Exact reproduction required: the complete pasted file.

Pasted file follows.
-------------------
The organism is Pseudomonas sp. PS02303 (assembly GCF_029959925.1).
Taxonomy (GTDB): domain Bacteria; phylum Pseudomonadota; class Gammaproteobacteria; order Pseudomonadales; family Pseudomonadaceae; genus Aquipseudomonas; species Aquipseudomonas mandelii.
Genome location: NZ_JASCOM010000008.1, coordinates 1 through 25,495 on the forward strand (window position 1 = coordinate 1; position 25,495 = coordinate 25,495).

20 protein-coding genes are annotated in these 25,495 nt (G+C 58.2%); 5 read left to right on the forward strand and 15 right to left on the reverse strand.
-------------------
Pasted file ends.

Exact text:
The organism is Pseudomonas sp. PS02303 (assembly GCF_029959925.1).
Taxonomy (GTDB): domain Bacteria; phylum Pseudomonadota; class Gammaproteobacteria; order Pseudomonadales; family Pseudomonadaceae; genus Aquipseudomonas; species Aquipseudomonas mandelii.
Genome location: NZ_JASCOM010000008.1, coordinates 1 through 25,495 on the forward strand (window position 1 = coordinate 1; position 25,495 = coordinate 25,495).

20 protein-coding genes are annotated in these 25,495 nt (G+C 58.2%); 5 read left to right on the forward strand and 15 right to left on the reverse strand.